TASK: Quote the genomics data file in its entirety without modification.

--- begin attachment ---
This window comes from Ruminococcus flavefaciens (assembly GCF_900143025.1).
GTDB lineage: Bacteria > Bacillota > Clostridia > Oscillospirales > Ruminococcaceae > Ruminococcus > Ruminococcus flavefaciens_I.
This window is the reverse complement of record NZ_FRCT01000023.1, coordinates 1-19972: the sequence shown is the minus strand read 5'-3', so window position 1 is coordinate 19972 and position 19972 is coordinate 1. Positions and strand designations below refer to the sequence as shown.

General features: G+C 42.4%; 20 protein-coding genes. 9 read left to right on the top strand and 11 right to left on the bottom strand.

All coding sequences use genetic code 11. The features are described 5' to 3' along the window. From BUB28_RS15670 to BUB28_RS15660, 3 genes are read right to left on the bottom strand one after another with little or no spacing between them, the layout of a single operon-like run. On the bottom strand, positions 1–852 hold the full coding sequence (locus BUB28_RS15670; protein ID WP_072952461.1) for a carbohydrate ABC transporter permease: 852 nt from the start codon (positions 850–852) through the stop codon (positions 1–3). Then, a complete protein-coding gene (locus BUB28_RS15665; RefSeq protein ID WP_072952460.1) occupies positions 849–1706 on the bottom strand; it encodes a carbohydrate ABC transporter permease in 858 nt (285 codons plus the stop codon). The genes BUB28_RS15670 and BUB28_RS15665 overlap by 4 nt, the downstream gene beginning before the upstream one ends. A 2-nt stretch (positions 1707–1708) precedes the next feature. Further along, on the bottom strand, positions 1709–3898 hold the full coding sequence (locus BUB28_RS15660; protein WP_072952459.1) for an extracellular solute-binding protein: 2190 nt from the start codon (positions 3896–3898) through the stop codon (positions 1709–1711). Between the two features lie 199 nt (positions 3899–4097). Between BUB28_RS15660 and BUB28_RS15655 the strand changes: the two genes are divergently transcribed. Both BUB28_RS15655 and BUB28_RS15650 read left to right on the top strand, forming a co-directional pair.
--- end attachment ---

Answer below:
This window comes from Ruminococcus flavefaciens (assembly GCF_900143025.1).
GTDB lineage: Bacteria > Bacillota > Clostridia > Oscillospirales > Ruminococcaceae > Ruminococcus > Ruminococcus flavefaciens_I.
This window is the reverse complement of record NZ_FRCT01000023.1, coordinates 1-19972: the sequence shown is the minus strand read 5'-3', so window position 1 is coordinate 19972 and position 19972 is coordinate 1. Positions and strand designations below refer to the sequence as shown.

General features: G+C 42.4%; 20 protein-coding genes. 9 read left to right on the top strand and 11 right to left on the bottom strand.

All coding sequences use genetic code 11. The features are described 5' to 3' along the window. From BUB28_RS15670 to BUB28_RS15660, 3 genes are read right to left on the bottom strand one after another with little or no spacing between them, the layout of a single operon-like run. On the bottom strand, positions 1–852 hold the full coding sequence (locus BUB28_RS15670; protein ID WP_072952461.1) for a carbohydrate ABC transporter permease: 852 nt from the start codon (positions 850–852) through the stop codon (positions 1–3). Then, a complete protein-coding gene (locus BUB28_RS15665; RefSeq protein ID WP_072952460.1) occupies positions 849–1706 on the bottom strand; it encodes a carbohydrate ABC transporter permease in 858 nt (285 codons plus the stop codon). The genes BUB28_RS15670 and BUB28_RS15665 overlap by 4 nt, the downstream gene beginning before the upstream one ends. A 2-nt stretch (positions 1707–1708) precedes the next feature. Further along, on the bottom strand, positions 1709–3898 hold the full coding sequence (locus BUB28_RS15660; protein WP_072952459.1) for an extracellular solute-binding protein: 2190 nt from the start codon (positions 3896–3898) through the stop codon (positions 1709–1711). Between the two features lie 199 nt (positions 3899–4097). Between BUB28_RS15660 and BUB28_RS15655 the strand changes: the two genes are divergently transcribed. Both BUB28_RS15655 and BUB28_RS15650 read left to right on the top strand, forming a co-directional pair.